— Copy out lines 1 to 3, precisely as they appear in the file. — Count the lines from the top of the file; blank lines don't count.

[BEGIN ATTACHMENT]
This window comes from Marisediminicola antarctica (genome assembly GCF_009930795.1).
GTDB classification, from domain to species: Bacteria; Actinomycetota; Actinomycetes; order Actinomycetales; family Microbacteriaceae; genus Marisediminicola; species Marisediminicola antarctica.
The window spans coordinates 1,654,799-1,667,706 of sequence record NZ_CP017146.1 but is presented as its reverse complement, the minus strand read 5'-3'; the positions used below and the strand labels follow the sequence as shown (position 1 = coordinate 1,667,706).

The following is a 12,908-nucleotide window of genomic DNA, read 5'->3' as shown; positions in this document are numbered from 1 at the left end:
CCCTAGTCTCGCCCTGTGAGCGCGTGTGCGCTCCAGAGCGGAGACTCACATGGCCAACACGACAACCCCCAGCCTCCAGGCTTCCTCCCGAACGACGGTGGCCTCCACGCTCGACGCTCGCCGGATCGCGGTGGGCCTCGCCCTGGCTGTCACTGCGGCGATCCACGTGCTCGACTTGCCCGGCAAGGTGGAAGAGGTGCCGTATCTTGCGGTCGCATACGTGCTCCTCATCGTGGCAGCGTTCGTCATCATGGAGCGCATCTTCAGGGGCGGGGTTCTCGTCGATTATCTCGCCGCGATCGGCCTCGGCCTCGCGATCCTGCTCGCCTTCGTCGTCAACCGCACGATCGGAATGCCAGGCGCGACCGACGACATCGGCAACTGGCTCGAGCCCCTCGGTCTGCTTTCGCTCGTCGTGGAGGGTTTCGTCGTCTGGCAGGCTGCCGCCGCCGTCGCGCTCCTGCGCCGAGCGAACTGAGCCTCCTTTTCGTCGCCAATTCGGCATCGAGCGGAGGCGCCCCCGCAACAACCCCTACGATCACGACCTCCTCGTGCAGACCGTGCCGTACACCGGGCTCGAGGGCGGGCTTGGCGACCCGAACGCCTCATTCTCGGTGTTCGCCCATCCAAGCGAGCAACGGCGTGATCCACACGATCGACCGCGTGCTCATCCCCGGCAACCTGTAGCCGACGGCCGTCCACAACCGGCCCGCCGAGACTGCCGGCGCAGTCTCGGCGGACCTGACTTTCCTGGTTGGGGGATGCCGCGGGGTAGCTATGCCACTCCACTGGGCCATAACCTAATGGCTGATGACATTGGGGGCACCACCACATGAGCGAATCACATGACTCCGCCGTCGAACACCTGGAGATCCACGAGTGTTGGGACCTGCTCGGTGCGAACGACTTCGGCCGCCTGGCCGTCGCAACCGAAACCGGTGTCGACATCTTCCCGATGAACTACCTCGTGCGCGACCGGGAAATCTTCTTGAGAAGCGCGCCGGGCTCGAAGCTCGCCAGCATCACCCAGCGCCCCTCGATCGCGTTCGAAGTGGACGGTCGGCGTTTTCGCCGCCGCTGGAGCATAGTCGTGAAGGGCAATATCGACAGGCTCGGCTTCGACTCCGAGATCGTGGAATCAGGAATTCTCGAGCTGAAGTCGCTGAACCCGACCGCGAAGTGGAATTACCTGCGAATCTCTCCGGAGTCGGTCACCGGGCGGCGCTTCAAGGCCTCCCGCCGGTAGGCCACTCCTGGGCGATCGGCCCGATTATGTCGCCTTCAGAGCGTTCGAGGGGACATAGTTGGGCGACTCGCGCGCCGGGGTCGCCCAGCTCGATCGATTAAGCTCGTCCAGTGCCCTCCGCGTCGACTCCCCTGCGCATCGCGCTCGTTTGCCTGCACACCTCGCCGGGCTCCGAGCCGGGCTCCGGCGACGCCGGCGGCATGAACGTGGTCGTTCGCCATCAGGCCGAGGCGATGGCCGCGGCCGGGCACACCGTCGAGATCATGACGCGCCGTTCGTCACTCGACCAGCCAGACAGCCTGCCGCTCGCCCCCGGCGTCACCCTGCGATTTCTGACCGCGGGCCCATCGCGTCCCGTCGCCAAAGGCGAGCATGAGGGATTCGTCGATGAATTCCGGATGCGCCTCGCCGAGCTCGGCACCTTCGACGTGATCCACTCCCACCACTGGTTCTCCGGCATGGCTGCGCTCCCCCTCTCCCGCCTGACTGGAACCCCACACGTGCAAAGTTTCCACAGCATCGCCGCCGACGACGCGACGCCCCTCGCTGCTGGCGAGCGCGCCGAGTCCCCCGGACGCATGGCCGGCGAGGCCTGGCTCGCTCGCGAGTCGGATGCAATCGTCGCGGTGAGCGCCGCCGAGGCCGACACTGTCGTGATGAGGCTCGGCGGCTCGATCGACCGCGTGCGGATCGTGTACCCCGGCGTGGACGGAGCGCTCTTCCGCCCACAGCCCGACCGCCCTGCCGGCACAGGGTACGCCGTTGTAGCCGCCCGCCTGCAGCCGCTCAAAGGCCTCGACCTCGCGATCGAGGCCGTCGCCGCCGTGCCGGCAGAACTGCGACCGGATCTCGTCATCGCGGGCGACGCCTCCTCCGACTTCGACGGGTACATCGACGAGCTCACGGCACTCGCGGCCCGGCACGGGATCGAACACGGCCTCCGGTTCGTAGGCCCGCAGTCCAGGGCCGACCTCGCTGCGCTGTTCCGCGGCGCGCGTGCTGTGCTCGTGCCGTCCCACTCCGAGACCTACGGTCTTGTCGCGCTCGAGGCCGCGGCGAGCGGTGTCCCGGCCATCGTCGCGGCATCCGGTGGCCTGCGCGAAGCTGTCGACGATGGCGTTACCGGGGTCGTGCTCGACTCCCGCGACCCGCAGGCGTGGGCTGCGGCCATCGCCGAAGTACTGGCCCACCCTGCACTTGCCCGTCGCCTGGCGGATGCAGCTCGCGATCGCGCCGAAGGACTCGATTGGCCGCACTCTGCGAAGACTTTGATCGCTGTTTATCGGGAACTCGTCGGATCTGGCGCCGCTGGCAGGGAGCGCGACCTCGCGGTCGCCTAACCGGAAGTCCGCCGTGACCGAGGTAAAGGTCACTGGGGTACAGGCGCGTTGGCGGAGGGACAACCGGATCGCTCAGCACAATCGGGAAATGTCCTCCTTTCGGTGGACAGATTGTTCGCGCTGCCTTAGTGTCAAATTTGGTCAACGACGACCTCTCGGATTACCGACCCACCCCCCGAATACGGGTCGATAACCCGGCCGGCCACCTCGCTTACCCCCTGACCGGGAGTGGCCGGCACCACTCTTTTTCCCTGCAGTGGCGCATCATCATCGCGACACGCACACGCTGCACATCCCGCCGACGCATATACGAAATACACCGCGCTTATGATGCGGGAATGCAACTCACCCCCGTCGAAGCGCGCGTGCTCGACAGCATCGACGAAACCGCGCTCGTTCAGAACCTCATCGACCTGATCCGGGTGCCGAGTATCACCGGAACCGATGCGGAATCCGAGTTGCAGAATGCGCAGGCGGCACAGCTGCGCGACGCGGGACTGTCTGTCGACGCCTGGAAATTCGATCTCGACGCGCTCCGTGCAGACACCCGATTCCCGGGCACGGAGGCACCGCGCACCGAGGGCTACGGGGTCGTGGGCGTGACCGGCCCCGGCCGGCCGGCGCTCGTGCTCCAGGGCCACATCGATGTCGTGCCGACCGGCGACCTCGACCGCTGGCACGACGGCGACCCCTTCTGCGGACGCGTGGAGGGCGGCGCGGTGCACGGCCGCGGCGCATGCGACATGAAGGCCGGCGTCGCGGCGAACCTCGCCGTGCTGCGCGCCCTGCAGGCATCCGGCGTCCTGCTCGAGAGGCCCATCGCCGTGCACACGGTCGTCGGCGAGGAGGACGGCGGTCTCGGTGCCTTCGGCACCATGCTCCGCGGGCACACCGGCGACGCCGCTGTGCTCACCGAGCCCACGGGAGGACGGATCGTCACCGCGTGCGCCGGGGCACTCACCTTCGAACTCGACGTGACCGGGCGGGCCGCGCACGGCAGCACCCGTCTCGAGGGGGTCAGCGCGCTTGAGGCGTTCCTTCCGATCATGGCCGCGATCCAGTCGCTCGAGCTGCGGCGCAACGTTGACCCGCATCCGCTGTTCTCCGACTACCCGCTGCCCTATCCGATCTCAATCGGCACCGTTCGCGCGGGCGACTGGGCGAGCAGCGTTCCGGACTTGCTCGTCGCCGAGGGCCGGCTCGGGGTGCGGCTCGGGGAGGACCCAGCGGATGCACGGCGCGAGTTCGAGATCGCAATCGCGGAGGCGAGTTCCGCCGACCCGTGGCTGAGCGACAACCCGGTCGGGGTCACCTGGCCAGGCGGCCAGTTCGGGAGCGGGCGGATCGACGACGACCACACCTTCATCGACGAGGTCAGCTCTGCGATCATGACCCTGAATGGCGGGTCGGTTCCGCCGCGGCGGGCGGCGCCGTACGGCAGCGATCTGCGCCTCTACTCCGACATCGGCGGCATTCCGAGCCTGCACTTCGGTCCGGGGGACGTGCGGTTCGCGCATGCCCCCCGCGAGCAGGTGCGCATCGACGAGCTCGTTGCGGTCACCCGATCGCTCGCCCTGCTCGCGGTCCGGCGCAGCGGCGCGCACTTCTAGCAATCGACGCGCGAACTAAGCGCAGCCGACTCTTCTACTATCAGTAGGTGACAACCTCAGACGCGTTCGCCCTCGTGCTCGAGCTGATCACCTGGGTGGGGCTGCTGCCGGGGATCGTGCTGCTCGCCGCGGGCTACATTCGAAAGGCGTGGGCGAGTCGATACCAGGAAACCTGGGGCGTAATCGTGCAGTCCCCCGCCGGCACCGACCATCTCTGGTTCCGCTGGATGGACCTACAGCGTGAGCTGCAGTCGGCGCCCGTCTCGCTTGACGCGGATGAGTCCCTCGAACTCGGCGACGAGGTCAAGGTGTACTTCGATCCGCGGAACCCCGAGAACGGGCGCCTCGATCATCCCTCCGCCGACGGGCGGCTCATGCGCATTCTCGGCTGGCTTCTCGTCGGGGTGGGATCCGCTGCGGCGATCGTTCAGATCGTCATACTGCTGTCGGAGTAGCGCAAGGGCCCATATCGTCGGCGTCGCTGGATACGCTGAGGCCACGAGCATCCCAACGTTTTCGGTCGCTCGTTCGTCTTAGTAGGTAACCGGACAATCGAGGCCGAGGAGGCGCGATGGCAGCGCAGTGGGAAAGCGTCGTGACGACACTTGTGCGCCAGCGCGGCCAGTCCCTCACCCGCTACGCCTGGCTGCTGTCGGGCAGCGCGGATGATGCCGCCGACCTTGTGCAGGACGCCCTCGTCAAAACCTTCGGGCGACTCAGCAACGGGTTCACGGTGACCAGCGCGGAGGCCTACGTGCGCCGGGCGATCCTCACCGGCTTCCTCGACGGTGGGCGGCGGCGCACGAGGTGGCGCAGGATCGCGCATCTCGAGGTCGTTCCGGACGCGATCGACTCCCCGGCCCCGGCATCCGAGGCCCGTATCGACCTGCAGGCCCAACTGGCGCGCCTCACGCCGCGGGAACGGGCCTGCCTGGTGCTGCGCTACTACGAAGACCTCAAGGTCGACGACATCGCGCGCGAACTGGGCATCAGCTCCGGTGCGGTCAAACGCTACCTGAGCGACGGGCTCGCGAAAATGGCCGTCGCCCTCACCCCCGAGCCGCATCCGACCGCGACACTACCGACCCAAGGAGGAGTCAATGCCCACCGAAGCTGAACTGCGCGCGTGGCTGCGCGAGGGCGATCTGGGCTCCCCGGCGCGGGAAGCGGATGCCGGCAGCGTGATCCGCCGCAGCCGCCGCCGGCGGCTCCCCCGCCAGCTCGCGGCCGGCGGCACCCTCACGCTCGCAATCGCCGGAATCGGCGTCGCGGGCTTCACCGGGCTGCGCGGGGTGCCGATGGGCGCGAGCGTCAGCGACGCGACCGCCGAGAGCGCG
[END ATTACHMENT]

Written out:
This window comes from Marisediminicola antarctica (genome assembly GCF_009930795.1).
GTDB classification, from domain to species: Bacteria; Actinomycetota; Actinomycetes; order Actinomycetales; family Microbacteriaceae; genus Marisediminicola; species Marisediminicola antarctica.
The window spans coordinates 1,654,799-1,667,706 of sequence record NZ_CP017146.1 but is presented as its reverse complement, the minus strand read 5'-3'; the positions used below and the strand labels follow the sequence as shown (position 1 = coordinate 1,667,706).